This week in animal research 17/06/16

17 June 2016

Posted by: UAR news team

Category: Research & medical benefits

First monkey genetically engineered to have Parkinson’s

Hideyuki Okano at the Keio University School of Medicine in Tokyo modified marmosets to have mutated copies of a human gene called SNCA, which is linked to Parkinson’s disease. When this gene is faulty, a protein called alpha-synuclein builds up in the brain, disrupting and then killing the brain cells that make dopamine, a signalling chemical vital for movement.

In the three years since the engineered marmosets were born, they developed Parkinson’s symptoms in the same way people do. This began with signs of sleep disturbance in their first year, followed by the appearance of a-synuclein-associated globules, known as Lewy bodies, in their brain stems the next year. By their third year, the monkeys began to show the characteristic tremors associated with the condition. Okano showed that their tremors could be eased by giving them L-DOPA, a drug given to people with Parkinson’s to make up for the lack of dopamine.

“With these diseases, it’s very difficult to investigate what’s happening in living people, so knowledge of the brain circuits responsible are mostly unidentified,” says Okano. His team hopes to work out the key neural circuits damaged at each stage of the monkeys’ decline. “We hope to find ways to predict the onset of each symptom, and develop drugs to slow down disease progression,” he says.


This news was met with a thoughtful editorial in New Scientist: Monkey experiments are a necessary evil for better medicine

"Like it or not, primates are an essential part of biomedical research. But we must ensure the sacrifice is worthwhile, and carefully consider animals' welfare"


Microbubbles open brain’s barrier to make chemo more effective

The brain barrier makes it difficult to treat brain tumours and other diseases of the brain because most drugs simply fail to reach their target.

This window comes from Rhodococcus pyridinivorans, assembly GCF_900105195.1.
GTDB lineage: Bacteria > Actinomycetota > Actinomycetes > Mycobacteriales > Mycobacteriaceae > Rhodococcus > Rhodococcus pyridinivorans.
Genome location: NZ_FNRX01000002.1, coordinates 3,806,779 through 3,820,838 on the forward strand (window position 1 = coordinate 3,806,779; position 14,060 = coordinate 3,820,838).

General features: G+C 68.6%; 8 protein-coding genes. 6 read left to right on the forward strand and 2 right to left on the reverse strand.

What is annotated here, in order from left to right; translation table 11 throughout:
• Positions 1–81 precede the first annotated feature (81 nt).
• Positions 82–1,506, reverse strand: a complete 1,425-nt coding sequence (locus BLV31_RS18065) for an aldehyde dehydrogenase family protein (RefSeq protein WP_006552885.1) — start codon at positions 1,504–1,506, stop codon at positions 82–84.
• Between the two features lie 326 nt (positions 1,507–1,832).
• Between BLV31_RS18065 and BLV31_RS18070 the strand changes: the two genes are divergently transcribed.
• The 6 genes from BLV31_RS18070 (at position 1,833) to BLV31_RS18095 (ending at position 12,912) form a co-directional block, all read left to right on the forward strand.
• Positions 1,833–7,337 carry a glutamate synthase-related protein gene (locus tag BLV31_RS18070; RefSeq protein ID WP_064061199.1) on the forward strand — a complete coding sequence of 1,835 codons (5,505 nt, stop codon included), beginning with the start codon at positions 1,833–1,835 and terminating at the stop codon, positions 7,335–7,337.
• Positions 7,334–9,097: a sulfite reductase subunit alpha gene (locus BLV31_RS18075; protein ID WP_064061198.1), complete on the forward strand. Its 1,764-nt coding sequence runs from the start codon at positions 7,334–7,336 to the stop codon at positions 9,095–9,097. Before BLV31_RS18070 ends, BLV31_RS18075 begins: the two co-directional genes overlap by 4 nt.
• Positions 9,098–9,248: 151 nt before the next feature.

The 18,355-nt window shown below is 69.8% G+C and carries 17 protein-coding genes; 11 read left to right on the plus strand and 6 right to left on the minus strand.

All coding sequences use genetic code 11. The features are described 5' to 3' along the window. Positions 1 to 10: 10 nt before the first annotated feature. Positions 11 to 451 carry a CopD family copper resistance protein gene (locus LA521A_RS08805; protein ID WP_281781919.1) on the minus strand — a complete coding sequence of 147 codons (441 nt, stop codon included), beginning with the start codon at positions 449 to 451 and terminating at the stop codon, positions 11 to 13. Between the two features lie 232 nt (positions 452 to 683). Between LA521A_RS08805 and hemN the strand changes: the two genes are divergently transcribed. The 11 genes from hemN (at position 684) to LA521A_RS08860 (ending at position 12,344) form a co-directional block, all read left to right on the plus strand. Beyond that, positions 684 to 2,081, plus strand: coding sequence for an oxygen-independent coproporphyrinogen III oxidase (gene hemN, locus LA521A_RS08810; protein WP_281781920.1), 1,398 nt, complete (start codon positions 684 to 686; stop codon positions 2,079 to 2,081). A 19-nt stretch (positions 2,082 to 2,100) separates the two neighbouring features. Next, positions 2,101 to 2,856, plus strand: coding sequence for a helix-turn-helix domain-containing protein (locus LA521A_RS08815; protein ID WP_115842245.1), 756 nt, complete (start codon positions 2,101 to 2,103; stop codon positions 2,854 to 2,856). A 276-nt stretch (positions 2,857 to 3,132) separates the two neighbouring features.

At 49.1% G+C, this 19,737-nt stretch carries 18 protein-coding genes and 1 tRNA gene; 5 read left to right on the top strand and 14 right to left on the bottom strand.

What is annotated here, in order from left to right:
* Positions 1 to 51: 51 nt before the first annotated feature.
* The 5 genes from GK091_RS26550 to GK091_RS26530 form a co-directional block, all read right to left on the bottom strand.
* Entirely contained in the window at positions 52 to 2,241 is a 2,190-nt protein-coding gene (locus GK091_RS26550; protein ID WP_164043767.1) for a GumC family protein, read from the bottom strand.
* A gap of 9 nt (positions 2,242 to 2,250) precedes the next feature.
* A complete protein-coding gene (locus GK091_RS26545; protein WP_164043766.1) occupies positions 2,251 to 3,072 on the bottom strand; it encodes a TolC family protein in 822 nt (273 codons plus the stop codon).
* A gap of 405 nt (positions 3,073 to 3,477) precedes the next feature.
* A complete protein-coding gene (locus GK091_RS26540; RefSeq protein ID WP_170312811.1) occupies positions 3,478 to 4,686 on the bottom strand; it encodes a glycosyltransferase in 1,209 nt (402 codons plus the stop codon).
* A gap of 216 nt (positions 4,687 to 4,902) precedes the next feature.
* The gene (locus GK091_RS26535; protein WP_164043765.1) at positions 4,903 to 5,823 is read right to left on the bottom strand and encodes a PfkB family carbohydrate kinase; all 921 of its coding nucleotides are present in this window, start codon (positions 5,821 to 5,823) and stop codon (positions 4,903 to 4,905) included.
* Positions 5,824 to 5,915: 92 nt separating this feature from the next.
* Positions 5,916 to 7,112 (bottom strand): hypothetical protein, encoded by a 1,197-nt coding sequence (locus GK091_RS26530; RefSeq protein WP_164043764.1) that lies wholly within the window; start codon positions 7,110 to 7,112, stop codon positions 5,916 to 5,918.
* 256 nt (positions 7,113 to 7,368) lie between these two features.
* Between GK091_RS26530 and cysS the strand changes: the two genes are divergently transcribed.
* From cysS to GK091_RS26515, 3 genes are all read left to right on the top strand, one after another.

Experiments with mice have shown that the brain barrier can be temporarily disrupted, allowing therapeutic material to enter. The technique was trialled on one human volunteer last year and now will be tried on a larger group.

From New Scientist: "Microbubbles – tiny bubbles of an innocuous gas wrapped in a lipid coating – can be injected into the bloodstream, where they stick around for about 4 minutes. If ultrasound is applied to a specific area of the body or brain within that time, it can cause the bubbles in its path to vibrate. This vibration has been found to temporarily open up the blood-brain barrier in animals and humans.


Deer prion in moose

"The discovery in Norway of two moose infected with chronic wasting disease suggests that the neurodegenerative disorder might be gaining traction in Europe. The fatal, infectious prion disease is related to bovine spongiform encephalopathy (‘mad cow disease’), and was thought to be limited to deer, elk and moose in North America and South Korea. In April, researchers at the Norwegian Veterinary Institute in Oslo detected it for the first time in Europe in a wild reindeer (Rangifer tarandus tarandus; see Nature http://doi.org/bjz5; 2016). Since May, at least three Norwegian moose (Alces alces, pictured) have tested positive for the disease, which is caused by abnormal proteins. Researchers don’t yet know how the disease spread to Europe, or in which species it originated in Norway."

Kermit Sutra (thanks Independent!)

Something to try at home? The dorsal straddle is a new mating position recently found in the Bombay night frog (Nyctibatrachus humayuni) - adding to the six other frog positions previously recorded.

Willaert et al. (2016), A unique mating strategy without physical contact during fertilization in Bombay Night Frogs (Nyctibatrachus humayuni) with the description of a new form of amplexus and female call. PeerJ 4:e2117; DOI 10.7717/peerj.2117
URL: https://peerj.com/articles/2117

How females store sperm: fertility study in chickens examines fatty acids

The science of breeding chickens has revealed part of the mystery of how certain female animals are able to store sperm long-term. Droplets of fat transferred from female cells to sperm cells may contribute to keeping sperm alive.

Females of some types of insects, reptiles, and birds can store sperm from multiple males within specialized sperm storage areas of their reproductive tracts. Different animals can store sperm for days or years. Stored sperm can fertilize multiple eggs over time, meaning females do not need to mate again to fertilize additional eggs.

Huang A, Isobe N, Obitsu T, Yoshimura Y. Expression of lipases and lipid receptors in sperm storage tubules and possible role of fatty acids in sperm survival in the hen oviduct. Theriogenology. 15 April 2016; 85(7), p 1334–1342. doi: 10.1016/j.theriogenology.2015.12.020


Lab-grown bones restore pig faces

Researchers have made a significant advance toward replacing large pieces of bone in humans by growing a pig’s own cells into bone in the lab and then using it to restore a piece of missing jaw.